The goal here is similar to what our Readers Services staff members try to do everyday, which is to, while representing a broad range of reading tastes, put our favorite books into the hands of as many public library users as possible who might enjoy them. When we find a gem, word-of-mouth can be the best way to spread the news!
Here’s a sample of what you’ll find featured right now:
Fangirl by Rainbow Rowell
A House in the Sky by Amanda Lindhout & Sara Corbett
How the Light Gets In by Louise Penny
The Returned by Jason Mott
Songs of Willow Frost by Jamie Ford
You’ve been reading and then diligently recording finished titles on your “Have Book–Will Travel!” book log, and now it’s finally here: LOG-IN TIME.
As of Wednesday, June 12, summer reading participants can now officially sign in at either the Readers Services or Reference & Information Services desks. Please bring along your “passport” to reading (i.e., book log) and your St. Charles Public Library card in order to be registered in our exciting program and to earn fabulous prizes! Select a coupon (while supplies last) once a week (Wednesday to Wednesday) every week that you sign in with us.
And if you’re looking ahead,the last day to participate is Wednesday, August 7. Have a great summer!
This gallery contains 4 photos.
On the occasion of American author A.M. Homes unexpectedly winning the 2013 Women’s Prize for Fiction for her latest novel, May We Be Forgiven, the TODAY show polled Homes and the other award contenders to ask the always-fun question, “What … Continue reading
Spring is in the air and, thankfully, so are our friends, the birds! Early in the morning the robins have been chattering in my neighborhood, patiently awaiting the trees to sprout some leaves. If you have a bird feeder or a bird bath nearby, attendance has most certainly skyrocketed. Their return inspires me to refresh my bird song recognition. The Library has some clever books to help with this process:
Bird Songs: 250 North American Birds in Song 598.1594 BEL
Fun and interactive book that allows the reader to select songs by number and listen along.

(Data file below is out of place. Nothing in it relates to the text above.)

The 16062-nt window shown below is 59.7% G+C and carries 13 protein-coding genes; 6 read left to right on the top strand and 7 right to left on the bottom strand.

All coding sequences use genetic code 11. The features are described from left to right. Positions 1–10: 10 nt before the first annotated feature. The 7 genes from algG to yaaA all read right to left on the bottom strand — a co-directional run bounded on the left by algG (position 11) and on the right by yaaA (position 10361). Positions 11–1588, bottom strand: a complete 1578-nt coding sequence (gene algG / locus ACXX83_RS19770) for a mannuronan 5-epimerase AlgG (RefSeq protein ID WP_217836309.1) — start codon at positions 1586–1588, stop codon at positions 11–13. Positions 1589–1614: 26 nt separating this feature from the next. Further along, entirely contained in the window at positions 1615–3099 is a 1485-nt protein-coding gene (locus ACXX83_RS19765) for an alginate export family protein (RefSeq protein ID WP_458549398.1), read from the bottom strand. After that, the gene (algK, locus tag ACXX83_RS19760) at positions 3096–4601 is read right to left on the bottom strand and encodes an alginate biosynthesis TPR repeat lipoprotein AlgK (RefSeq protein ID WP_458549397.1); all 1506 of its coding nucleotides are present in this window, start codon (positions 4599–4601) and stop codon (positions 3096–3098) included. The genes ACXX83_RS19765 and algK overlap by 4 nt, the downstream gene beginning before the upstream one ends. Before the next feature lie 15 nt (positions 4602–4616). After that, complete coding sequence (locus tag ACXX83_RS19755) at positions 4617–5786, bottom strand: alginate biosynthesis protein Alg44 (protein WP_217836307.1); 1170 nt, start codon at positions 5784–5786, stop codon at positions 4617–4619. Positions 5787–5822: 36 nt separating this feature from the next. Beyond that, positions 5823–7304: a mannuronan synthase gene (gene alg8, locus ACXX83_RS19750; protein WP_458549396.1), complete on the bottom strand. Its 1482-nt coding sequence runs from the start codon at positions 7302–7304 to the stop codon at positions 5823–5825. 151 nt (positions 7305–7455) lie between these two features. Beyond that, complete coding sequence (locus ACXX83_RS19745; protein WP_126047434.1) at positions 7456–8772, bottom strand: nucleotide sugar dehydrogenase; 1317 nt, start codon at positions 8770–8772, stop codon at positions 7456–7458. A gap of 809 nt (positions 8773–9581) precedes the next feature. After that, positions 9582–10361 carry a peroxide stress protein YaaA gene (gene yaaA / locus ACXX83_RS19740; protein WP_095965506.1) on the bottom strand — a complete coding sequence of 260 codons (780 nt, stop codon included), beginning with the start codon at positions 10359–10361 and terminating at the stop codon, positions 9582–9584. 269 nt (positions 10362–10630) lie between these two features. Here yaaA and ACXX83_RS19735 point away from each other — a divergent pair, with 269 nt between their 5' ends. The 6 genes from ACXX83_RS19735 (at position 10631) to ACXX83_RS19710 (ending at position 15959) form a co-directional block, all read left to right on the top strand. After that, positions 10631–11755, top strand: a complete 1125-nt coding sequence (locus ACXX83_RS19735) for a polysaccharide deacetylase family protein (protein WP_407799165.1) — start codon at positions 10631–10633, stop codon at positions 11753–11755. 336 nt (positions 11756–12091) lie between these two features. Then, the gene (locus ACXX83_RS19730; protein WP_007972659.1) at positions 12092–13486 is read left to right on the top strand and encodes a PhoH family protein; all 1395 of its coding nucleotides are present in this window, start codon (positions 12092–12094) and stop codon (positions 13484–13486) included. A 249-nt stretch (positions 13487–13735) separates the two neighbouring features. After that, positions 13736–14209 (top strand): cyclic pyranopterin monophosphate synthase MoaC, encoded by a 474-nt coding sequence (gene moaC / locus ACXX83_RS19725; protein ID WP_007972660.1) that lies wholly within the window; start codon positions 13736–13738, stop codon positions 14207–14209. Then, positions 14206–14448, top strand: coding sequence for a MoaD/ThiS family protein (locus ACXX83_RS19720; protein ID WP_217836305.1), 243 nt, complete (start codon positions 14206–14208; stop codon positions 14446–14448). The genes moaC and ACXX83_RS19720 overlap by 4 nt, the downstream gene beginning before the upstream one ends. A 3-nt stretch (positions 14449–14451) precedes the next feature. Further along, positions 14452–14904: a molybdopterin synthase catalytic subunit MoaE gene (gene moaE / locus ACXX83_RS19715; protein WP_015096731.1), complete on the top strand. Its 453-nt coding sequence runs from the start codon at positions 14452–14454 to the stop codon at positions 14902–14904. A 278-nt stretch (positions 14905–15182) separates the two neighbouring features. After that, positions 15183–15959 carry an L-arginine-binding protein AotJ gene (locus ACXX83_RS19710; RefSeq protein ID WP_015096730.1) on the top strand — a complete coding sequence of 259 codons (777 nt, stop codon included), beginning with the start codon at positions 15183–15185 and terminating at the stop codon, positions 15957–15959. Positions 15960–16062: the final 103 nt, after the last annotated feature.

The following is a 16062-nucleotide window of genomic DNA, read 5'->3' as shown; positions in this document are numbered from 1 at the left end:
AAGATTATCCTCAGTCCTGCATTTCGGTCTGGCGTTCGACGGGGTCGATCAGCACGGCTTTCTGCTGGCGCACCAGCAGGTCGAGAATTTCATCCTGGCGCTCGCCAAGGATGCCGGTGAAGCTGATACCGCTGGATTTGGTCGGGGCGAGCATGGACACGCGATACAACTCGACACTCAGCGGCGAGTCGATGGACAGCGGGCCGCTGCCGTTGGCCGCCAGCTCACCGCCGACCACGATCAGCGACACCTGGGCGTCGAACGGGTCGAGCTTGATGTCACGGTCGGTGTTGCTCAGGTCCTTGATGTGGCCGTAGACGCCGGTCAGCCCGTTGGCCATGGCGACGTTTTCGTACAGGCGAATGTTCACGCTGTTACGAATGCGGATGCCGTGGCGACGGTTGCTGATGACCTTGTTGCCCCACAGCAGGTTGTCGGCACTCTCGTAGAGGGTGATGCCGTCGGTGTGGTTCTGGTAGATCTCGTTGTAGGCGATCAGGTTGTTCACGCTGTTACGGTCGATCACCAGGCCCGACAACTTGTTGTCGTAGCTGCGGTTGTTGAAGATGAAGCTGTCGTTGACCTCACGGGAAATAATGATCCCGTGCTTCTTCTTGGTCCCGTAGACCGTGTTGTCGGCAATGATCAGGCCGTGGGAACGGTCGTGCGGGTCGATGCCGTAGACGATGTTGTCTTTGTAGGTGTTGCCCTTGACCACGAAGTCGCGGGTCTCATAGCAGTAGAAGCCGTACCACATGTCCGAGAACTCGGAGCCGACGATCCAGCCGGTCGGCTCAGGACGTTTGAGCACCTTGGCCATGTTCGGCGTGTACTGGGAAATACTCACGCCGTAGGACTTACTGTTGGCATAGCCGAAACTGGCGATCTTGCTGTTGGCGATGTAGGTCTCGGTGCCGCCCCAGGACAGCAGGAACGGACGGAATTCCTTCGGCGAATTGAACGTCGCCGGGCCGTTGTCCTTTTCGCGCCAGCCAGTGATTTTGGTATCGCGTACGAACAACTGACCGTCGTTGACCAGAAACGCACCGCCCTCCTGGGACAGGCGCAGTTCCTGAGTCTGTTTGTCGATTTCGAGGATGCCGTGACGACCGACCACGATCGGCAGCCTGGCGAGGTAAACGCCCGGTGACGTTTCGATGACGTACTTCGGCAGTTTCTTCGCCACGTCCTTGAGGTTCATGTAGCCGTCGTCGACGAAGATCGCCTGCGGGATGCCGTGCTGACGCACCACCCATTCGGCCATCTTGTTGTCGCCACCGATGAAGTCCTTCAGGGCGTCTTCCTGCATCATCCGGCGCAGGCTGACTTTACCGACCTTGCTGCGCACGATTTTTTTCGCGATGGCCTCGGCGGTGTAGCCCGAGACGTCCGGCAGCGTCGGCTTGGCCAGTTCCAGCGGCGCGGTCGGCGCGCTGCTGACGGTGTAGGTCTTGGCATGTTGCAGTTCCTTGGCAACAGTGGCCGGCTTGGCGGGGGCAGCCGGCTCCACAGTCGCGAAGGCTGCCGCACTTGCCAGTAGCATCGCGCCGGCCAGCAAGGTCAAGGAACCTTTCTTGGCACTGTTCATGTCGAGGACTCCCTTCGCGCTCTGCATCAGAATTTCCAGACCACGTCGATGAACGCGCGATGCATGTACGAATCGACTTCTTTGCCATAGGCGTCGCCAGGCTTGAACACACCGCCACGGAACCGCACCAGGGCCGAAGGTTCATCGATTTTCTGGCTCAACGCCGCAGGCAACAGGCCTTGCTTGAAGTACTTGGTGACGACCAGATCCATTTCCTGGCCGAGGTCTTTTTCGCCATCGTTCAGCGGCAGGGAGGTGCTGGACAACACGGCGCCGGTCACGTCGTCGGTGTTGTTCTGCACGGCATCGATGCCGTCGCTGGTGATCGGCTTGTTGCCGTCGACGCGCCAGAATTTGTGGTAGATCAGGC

Birdsong by the Seasons: A Year of Listening to Birds 598.1594 KRO
Includes 2 CDs of birdsongs
. . . or if you’re just in the mood for a good read featuring birds:
Bright Wings: The Illustrated Anthology of Poems
About Birds 808.819362 BRI
Includes a brief detail of each featured breed.
Sparrow: Poems by Carol Muske-Dukes
National Book Award Finalist
The Big Year: A Tale of Man, Nature, and Fowl Obsession 598.07234 OBM
Humorous account of birdwatching to the extreme.
Robin illustration from The Graphics Fairy
Last night we had a terrific time listening to author Kevin Brockmeier talk about his book The Brief History of the Dead, as well as writing, music, movies, art and much more!
One thing we learned is that Kevin keeps extensive lists of his favorite items and, as requested by the audience, we now have copies of them available. Please stop by the Reader Services Desk or you can view/print below. Thank you to everyone who attended the Our Community Reads author event!
KB’s 50 Favorite Books
KB’s 50 Favorite Movies
KB’s 50 Favorite Music Albums
KB’s 50 Favorite Quotes
KB’s 50 Favorite Children’s Books
Our Community Reads 2013 has started and everyone is invited to participate! In addition to all the great information about programs, the online book discussion, and the Our Community Reads blog, we have yet another way to explore The Brief History of the Dead by Kevin Brockmeier: a reading map. Created by Laura Foutch (a newly minted librarian and addition to our Library staff) it pulls together books, movies and websites related to The Brief History of the Dead, tracing the themes that make it such a fascinating read. Click below and take your exploration of the book even further!